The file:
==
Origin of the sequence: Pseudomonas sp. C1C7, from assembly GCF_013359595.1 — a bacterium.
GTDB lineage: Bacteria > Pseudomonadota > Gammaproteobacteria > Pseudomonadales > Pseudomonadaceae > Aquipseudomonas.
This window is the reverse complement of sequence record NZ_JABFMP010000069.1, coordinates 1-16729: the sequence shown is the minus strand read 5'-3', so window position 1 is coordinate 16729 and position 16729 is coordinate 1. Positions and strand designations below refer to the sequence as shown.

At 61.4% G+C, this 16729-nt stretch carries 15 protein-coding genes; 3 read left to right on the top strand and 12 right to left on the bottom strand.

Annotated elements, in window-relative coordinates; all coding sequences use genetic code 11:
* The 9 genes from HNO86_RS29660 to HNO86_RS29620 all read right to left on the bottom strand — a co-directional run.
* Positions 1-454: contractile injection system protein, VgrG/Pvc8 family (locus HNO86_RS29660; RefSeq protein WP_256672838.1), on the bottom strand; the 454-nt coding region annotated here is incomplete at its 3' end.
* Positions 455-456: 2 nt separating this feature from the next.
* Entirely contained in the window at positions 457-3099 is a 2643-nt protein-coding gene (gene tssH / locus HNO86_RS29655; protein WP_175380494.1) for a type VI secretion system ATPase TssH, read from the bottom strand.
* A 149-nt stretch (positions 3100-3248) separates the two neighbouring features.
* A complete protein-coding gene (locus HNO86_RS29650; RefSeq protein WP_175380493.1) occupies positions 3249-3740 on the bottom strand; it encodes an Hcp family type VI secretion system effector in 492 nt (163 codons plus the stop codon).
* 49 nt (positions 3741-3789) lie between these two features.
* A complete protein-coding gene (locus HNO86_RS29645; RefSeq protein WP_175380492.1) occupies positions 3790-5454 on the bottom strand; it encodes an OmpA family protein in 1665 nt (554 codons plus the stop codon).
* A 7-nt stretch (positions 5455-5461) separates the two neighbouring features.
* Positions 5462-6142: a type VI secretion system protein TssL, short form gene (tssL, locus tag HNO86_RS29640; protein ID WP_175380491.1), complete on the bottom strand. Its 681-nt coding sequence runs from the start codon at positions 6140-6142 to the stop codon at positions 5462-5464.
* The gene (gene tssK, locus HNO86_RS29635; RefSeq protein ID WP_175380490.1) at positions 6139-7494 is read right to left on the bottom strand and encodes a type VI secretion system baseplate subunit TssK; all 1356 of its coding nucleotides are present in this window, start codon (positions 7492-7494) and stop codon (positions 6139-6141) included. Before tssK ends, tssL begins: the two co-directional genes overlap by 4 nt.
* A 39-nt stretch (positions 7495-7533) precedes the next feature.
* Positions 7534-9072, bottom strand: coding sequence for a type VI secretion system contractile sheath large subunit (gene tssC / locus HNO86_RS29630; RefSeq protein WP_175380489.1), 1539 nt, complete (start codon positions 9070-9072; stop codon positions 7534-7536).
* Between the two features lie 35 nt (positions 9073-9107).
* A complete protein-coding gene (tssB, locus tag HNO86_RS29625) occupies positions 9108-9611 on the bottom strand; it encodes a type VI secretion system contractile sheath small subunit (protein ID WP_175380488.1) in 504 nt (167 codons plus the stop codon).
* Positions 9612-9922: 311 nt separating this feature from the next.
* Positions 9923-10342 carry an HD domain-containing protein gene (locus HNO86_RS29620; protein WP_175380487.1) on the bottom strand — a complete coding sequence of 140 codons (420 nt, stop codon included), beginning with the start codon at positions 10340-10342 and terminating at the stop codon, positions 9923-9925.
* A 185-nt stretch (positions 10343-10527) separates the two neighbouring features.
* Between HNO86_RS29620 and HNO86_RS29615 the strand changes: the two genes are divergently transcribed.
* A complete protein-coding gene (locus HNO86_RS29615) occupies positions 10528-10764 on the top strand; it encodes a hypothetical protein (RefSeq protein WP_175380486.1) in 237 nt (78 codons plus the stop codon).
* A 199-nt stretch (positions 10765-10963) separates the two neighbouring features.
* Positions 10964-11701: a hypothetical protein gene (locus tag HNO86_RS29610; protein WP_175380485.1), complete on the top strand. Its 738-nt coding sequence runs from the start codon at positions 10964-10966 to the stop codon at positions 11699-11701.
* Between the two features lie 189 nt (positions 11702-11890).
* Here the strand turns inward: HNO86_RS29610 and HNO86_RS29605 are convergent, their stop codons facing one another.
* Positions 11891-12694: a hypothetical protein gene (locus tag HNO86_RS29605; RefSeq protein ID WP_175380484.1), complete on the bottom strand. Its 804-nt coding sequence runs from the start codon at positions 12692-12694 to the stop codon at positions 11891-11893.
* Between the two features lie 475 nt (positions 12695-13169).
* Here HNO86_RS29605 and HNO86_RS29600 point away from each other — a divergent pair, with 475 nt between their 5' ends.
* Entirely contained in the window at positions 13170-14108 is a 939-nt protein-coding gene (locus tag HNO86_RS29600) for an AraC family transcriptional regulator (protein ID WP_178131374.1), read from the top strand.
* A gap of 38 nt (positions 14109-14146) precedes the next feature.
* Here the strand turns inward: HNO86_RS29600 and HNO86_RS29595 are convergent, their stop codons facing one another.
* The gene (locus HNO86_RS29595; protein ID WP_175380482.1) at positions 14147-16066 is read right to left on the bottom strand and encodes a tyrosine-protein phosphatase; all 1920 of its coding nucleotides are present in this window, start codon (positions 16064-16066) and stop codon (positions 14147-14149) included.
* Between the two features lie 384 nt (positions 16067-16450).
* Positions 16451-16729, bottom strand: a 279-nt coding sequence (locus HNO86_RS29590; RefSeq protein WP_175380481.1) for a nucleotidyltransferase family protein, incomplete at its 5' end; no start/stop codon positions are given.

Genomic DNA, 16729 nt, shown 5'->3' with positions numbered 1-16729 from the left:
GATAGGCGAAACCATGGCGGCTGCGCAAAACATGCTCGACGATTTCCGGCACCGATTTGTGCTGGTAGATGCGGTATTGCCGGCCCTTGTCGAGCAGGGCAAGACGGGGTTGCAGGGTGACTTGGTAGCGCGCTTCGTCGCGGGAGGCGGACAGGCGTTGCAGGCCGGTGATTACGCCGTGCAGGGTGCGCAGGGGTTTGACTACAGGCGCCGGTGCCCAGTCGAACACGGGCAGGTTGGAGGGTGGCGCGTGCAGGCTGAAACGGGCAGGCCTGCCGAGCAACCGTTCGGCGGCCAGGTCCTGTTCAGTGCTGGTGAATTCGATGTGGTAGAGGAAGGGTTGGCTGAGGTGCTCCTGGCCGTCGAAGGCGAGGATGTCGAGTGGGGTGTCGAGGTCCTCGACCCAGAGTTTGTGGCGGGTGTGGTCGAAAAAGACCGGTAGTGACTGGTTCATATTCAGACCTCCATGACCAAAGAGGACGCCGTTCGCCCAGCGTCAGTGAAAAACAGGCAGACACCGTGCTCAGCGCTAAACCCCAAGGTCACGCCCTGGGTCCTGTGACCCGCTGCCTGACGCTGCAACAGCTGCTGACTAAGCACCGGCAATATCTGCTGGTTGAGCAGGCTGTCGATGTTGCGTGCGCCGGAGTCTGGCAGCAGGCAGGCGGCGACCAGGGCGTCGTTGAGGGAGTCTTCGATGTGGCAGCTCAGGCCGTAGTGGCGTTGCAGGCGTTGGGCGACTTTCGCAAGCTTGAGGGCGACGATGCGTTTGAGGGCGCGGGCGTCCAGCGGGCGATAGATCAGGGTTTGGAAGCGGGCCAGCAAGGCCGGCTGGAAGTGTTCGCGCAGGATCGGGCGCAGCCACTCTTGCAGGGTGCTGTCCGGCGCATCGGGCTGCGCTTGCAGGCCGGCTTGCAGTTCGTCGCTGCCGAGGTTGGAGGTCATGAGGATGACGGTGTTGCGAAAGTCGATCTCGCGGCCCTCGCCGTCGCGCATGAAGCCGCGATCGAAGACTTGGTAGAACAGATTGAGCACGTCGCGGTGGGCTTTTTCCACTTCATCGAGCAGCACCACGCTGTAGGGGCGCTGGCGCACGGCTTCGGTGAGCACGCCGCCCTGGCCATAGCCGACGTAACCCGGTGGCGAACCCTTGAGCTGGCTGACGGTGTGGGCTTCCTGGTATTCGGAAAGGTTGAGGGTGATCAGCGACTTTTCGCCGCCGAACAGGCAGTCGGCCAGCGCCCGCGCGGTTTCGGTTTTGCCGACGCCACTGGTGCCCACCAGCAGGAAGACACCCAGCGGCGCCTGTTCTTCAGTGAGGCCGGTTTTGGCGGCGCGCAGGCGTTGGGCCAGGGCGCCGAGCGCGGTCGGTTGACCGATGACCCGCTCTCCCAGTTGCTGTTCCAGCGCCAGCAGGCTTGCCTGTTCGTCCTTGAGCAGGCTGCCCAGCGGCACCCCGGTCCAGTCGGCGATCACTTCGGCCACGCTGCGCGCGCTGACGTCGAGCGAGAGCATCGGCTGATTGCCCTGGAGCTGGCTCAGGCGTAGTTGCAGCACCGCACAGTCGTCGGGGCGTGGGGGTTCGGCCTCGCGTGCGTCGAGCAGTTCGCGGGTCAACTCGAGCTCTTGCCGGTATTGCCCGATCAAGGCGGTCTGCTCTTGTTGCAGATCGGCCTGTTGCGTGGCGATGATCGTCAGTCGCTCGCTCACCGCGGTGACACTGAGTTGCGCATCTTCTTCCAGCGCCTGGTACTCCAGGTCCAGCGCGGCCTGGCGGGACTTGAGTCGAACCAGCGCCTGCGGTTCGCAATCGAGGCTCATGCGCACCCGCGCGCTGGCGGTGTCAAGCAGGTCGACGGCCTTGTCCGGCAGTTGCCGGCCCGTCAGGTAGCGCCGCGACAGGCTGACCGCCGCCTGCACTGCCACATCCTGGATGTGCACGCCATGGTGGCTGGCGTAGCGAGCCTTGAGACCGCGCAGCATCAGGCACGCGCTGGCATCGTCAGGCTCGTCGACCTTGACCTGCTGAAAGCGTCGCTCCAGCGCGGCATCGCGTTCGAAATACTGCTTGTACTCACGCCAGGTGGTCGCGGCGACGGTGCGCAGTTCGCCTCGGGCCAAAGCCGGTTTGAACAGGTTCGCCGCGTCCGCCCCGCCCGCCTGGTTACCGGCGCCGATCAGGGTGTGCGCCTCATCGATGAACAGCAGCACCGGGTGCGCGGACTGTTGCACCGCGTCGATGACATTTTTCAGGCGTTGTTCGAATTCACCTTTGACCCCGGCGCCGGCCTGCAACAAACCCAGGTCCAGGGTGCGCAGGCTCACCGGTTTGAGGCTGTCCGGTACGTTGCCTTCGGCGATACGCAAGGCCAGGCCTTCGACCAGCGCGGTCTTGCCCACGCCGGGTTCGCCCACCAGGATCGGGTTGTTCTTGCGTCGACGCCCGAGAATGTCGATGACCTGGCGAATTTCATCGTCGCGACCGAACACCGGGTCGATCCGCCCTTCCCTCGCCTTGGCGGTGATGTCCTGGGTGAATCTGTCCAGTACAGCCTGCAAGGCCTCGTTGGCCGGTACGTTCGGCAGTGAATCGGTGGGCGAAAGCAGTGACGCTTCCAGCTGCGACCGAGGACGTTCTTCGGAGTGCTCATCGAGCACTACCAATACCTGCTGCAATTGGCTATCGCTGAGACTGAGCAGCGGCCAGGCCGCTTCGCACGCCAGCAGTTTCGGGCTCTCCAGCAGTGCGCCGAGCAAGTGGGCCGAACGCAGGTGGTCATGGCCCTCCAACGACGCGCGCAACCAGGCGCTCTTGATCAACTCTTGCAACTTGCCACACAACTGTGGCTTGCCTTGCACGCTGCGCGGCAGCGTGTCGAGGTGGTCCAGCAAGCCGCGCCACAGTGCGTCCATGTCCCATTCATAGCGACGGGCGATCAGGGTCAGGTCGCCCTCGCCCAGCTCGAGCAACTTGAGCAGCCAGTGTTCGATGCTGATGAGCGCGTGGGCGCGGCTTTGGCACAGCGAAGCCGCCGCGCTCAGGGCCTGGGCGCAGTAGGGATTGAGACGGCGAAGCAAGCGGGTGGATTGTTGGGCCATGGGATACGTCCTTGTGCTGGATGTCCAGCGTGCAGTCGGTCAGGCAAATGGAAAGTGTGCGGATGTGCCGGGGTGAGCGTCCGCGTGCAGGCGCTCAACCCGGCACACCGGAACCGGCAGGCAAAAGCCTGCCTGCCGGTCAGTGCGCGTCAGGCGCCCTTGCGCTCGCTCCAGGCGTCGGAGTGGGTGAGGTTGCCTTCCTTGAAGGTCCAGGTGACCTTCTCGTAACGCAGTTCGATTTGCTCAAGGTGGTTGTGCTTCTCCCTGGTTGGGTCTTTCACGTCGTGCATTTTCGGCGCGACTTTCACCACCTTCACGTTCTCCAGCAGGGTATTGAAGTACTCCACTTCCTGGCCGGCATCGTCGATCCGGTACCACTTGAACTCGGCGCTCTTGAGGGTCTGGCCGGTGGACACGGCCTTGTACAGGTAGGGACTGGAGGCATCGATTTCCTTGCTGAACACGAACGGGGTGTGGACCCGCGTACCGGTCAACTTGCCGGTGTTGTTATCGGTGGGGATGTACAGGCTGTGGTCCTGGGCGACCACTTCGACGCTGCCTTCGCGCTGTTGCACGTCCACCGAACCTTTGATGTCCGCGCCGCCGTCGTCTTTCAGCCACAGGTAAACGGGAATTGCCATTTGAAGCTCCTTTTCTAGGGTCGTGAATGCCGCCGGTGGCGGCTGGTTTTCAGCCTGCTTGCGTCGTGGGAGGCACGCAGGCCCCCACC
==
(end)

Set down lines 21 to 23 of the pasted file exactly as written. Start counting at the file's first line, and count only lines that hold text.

* Positions 9612-9922: 311 nt separating this feature from the next.
* Positions 9923-10342 carry an HD domain-containing protein gene (locus HNO86_RS29620; protein WP_175380487.1) on the bottom strand — a complete coding sequence of 140 codons (420 nt, stop codon included), beginning with the start codon at positions 10340-10342 and terminating at the stop codon, positions 9923-9925.
* A 185-nt stretch (positions 10343-10527) separates the two neighbouring features.